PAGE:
President-elect Joe Biden closed out his Cabinet picks last week with the choice of Rhode Island Gov. Gina Raimondo (D) for Commerce secretary and Boston Mayor Marty Walsh for Labor secretary,,, Offshore wind insiders say Raimondo appears to be an answer to the growing friction between a burgeoning renewable sector and the fishermen who have long been the ocean’s dominant users.,, Raimondo would oversee NOAA Fisheries, a critical gatekeeper to the growing line of offshore wind projects awaiting approval from the incoming Biden government. >click to read< 17:08

Senate Commission Wants Answers Regarding Exposed Block Island Wind Farm Cables

The Coastal Resources Management Council (CRMC) said its geologist recommended before construction of the offshore wind facility that Deepwater Wind, now owned by Denmark-based Ørsted, bury the two cables 6-8 feet deep using a process known as horizontal directional drilling. Deepwater Wind, however, relied on an independent engineering report that concluded the 12-inch-diameter cable could be buried at a depth of 2-4 feet using a devise called a jet plow. According to CRMC executive director Grover Fugate, CRMC’s governing board relied on the independent report to approve the more shallow depth using the jet plow process. >click to read< 09:14

Exposure to pile driving noise associated with construction of docks, piers, offshore wind farms, cause squid to exhibit strong alarm behaviors

“This study is the first to report behavioral effects of pile driving noise on any cephalopod, a group including squid, cuttlefish, and octopuses,” says lead author Ian Jones, a student in the Massachusetts Institute of Technology-Woods Hole Oceanographic Institution Joint Program in Oceanography. Jones and his colleagues in the Sensory Ecology and Bioacoustics Lab at WHOI exposed longfin squid (Doryteuthis pealeii) to pile driving sounds originally recorded near the construction site of the Block Island Wind Farm in Rhode Island.  >click to read< 11:52

Offshore Wind Getting Crushed by Carbon Capture

Guest table-turning by David Middleton. Ms. Casey has a BA in philosophy, is a career bureaucrat. and has held several part time jobs with enviro-nitwit websites. Hence, she’s an energy expert. Whatever offshore wind power may or may not do in the future, is irrelevant to the fact that it’s currently only “crushing” the budgets of energy consumers.Offshore Wind vs. Carbon Capture: Who’s Crushing Whom? The US currently has one of each up and running. The energy math is decidedly one-sided. Block Island Wind Farm,  The Block Island Wind Farm generates much less energy than an average single Marcellus gas well.  In it’s first year of operation the Block Island Wind Farm managed a 39% capacity factor. >click to read< 09:14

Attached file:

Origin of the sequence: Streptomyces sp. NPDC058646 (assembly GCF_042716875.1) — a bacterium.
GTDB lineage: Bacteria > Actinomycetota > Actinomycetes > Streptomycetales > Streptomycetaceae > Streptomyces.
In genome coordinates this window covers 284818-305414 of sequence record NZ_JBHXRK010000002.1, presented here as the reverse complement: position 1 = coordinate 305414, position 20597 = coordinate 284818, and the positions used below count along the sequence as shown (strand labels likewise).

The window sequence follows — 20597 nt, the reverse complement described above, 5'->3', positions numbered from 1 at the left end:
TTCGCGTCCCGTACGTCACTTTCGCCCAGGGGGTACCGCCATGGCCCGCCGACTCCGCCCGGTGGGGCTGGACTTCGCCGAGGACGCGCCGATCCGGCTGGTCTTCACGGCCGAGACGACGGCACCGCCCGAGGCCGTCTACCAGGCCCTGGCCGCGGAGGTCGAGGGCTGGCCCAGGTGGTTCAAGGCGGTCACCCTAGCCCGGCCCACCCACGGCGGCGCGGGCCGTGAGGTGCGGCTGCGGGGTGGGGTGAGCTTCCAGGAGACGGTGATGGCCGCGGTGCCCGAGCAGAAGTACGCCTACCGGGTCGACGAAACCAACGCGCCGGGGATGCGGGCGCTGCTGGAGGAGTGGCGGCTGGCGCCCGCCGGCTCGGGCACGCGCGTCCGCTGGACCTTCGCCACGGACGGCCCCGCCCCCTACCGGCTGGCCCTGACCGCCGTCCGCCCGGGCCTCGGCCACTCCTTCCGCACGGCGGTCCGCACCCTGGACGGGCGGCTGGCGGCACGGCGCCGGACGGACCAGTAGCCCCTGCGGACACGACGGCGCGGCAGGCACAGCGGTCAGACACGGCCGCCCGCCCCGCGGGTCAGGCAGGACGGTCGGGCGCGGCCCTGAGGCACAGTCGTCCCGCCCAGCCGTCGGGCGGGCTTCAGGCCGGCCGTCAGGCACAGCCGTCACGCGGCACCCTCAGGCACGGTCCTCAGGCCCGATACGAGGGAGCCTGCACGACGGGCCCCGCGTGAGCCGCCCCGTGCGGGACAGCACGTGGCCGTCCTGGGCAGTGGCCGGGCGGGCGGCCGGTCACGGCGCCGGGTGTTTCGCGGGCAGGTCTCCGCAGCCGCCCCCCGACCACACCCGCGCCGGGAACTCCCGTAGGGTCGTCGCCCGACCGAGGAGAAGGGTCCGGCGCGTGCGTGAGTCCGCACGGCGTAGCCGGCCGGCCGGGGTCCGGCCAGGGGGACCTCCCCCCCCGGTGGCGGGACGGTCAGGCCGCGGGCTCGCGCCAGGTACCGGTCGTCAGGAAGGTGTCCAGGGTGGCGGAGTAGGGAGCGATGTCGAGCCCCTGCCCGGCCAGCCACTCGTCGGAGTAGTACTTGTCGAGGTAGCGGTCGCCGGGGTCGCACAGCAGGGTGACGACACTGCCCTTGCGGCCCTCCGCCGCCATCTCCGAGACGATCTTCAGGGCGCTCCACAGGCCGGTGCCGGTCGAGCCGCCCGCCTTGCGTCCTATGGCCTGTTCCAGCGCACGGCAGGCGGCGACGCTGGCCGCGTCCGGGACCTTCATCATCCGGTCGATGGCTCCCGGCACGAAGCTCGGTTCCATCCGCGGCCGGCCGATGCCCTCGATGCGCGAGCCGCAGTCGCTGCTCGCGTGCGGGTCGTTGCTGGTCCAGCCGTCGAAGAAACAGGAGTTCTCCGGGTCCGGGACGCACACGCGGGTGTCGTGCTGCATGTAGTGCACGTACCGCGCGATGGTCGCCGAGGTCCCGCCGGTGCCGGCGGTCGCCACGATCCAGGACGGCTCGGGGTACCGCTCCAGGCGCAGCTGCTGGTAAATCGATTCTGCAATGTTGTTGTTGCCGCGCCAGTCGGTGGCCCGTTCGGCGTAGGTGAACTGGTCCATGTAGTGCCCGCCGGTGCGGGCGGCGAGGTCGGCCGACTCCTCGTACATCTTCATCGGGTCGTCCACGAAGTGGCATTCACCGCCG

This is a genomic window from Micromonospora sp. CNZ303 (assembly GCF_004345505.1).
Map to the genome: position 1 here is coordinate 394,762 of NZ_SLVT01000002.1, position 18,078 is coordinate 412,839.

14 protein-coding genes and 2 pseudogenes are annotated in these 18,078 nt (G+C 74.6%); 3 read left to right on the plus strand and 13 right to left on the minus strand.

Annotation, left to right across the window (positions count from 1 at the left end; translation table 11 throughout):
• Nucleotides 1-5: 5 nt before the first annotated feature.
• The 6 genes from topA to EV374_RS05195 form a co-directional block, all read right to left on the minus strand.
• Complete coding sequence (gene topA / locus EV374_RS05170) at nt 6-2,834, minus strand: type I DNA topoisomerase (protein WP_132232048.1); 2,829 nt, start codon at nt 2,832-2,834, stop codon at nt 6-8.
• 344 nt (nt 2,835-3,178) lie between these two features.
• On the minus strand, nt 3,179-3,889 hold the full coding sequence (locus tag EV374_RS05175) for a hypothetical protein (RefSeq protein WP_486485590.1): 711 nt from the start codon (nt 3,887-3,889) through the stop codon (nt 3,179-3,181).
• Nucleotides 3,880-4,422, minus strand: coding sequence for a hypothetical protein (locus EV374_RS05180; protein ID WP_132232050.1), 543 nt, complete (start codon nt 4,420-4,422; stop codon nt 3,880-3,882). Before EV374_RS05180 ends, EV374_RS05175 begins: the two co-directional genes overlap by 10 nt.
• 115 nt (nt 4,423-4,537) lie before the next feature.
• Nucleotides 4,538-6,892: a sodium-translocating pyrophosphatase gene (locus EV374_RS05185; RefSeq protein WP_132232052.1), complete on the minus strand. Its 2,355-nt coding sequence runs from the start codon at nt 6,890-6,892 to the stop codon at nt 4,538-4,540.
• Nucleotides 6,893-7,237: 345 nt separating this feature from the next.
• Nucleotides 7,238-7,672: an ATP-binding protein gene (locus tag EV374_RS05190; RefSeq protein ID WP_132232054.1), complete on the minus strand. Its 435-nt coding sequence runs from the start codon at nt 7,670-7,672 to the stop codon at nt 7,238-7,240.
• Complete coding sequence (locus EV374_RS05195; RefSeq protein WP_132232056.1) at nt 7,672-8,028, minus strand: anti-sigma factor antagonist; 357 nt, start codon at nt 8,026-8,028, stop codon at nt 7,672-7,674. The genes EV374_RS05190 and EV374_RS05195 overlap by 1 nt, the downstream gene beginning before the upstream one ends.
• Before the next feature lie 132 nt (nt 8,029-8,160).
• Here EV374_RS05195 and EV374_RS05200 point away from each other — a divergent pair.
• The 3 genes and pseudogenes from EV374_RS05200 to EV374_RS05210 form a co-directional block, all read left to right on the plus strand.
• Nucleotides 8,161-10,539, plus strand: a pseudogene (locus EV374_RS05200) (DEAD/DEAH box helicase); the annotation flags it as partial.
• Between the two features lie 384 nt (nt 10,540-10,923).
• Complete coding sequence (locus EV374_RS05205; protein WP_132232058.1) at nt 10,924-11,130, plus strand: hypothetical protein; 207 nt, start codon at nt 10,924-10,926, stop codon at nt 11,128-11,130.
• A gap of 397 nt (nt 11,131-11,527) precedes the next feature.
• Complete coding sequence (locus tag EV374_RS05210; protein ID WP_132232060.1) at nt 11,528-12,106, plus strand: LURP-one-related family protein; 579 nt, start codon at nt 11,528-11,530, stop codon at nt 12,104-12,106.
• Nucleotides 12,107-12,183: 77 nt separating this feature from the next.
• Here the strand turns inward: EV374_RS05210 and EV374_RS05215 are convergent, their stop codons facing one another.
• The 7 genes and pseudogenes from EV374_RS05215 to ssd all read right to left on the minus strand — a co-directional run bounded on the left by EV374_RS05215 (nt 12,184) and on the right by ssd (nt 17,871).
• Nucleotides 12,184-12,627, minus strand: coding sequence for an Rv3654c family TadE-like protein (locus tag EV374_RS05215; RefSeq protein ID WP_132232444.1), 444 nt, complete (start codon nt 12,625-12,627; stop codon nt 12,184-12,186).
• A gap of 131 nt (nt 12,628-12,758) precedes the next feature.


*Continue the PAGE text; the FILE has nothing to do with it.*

Martha’s Vineyard Wind Turbine Globalism

The first offshore wind farm financial fiasco in the United States was launched off the coast of Rhode Island’s Block Island in 2016. The cost of placing 5 wind turbines was 290 million dollars. The high voltage electric cables cost more than the turbines themselves. Block Island residents were told they would save 40 percent on their electric rates if the turbines were installed.,, never got the rate cut.  The first Block Island wind turbine base was crushed during installation and later on start up a brand new gearbox had to be replaced. One out of the five turbines was defective the first day. The failure rate was twenty percent a business plan disaster. >click to read<  21:00

Rescuers hold safety practice at offshore wind farm.